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FORUMS General Gear Talk Flash and Studio Lighting 
Thread started 18 Sep 2013 (Wednesday) 16:50
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To flash or not to flash - that is the question.

 
Flashbangwallop
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Sep 18, 2013 16:50 |  #1

Hi all

Well the trip to Costa Rica is well in the planning and I now have to start thinking of my equipment.
I have never experienced rain forest/jungle but I realise that the light conditions may well be variable.
I heard of people using flash to enhance their images under these conditions. Now I'm not a flash user and it will be a steep learning curve.

So the question is, do I need to take one and if so what are the recommendation for a speedlite? I am not prepared to pay Canon prices as the purchase would have a limited use after the holiday.

Oh just to add this is a "holiday" to CR with some birding as and when it evolves as against a full-on birding holiday.

My equipment will be my Canon 550D and a 100-400mm IS lens plus my Sony RX100.

Thanks in advance




  
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windpig
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Sep 18, 2013 21:59 |  #2

I go nowhere without a flash.


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Sep 18, 2013 22:36 as a reply to  @ windpig's post |  #3

I use flash for nearly all my wedding images, whether it's just a little fill or a complete blast, but I can't imagine taking one to Costa Rica for wildlife. I'm headed to Argentina and Chile this November and my flashes are staying home. They're great for lighting up people so their faces are visible even with heavy backlighting but I don't imagine the birds you'll be shooting will stay still long enough for you to set up any OCF anyway :)


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digital ­ paradise
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Sep 18, 2013 23:09 |  #4

Unlike windpig unless I am shooting photos my flash stays home. A bare flash is pretty hard light source and the jungle can be pretty big. It may help in shorter distances but will won't do much for a wide angle scenic shot.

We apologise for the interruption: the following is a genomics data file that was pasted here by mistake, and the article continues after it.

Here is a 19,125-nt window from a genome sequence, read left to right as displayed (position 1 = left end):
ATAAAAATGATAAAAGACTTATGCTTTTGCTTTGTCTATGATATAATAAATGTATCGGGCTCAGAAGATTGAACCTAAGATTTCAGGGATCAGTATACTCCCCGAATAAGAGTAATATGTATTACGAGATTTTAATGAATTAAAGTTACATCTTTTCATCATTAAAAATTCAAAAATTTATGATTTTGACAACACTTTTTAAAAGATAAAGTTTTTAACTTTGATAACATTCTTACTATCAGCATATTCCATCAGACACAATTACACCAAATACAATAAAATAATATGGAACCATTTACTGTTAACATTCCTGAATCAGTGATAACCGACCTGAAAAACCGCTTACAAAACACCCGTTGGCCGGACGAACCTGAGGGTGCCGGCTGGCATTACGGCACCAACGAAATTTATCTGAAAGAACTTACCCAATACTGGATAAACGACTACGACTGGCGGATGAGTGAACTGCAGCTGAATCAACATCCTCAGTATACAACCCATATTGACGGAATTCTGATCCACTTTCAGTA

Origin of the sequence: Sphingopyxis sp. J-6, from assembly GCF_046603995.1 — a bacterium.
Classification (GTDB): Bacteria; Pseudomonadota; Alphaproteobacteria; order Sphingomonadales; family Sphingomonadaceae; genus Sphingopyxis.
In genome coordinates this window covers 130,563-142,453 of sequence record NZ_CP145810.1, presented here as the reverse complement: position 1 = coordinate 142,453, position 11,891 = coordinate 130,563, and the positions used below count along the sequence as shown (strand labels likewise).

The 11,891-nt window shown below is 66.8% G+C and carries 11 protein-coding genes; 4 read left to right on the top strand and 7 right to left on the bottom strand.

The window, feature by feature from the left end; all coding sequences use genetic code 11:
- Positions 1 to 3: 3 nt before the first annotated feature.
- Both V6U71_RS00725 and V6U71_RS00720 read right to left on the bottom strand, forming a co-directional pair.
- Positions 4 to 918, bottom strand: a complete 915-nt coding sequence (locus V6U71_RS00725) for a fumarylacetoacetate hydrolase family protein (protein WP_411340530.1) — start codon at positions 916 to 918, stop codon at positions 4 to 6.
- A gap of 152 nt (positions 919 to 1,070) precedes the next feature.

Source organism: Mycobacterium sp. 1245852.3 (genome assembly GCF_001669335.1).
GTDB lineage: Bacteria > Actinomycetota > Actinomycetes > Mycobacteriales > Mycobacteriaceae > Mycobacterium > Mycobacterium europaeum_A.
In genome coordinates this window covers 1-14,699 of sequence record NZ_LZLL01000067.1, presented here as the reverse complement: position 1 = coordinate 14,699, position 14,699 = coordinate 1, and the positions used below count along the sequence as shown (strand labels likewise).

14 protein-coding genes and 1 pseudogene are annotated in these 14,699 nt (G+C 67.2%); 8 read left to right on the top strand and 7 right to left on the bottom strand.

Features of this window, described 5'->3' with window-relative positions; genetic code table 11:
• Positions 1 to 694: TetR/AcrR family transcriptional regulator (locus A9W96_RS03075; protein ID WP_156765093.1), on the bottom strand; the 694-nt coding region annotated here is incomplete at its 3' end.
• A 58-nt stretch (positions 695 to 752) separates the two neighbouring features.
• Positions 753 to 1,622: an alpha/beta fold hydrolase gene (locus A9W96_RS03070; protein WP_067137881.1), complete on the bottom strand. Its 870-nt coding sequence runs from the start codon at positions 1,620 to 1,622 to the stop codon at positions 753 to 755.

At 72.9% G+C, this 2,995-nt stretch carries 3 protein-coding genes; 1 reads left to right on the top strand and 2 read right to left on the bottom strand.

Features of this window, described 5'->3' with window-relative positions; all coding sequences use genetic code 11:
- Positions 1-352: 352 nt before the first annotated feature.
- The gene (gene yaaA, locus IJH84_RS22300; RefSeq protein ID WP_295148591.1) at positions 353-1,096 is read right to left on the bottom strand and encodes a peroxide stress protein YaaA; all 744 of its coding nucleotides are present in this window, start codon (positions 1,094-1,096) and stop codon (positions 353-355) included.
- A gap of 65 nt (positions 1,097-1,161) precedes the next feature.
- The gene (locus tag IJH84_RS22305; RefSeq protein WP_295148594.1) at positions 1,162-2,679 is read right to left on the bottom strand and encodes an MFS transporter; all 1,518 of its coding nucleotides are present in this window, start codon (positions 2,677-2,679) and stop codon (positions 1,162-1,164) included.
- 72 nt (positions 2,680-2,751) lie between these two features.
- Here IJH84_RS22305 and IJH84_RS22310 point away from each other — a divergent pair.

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windpig
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Sep 19, 2013 08:20 |  #5

Bounced flash onto, well, anything light colored and kinda neutral for close ups of flora.


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Scrumhalf
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Sep 19, 2013 08:37 |  #6

I have become a believer of using fill flash for photographing birds with darker plumages against abrighter sky or water background. At reasonable distances, the flash is pretty effective at pulling up the shadows. A better beamer will make it even better (it is definitely next on my list of accessories to obtain).


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digital ­ paradise
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Sep 19, 2013 09:24 |  #7

That is different. I have used a BB many times for birding. As for the OP's question it kind of reminds me of being in row 50 at concert and taking flash shots. Will light up the the back of peoples heads in the next several rows very nicely but won't do much for the band.


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gonzogolf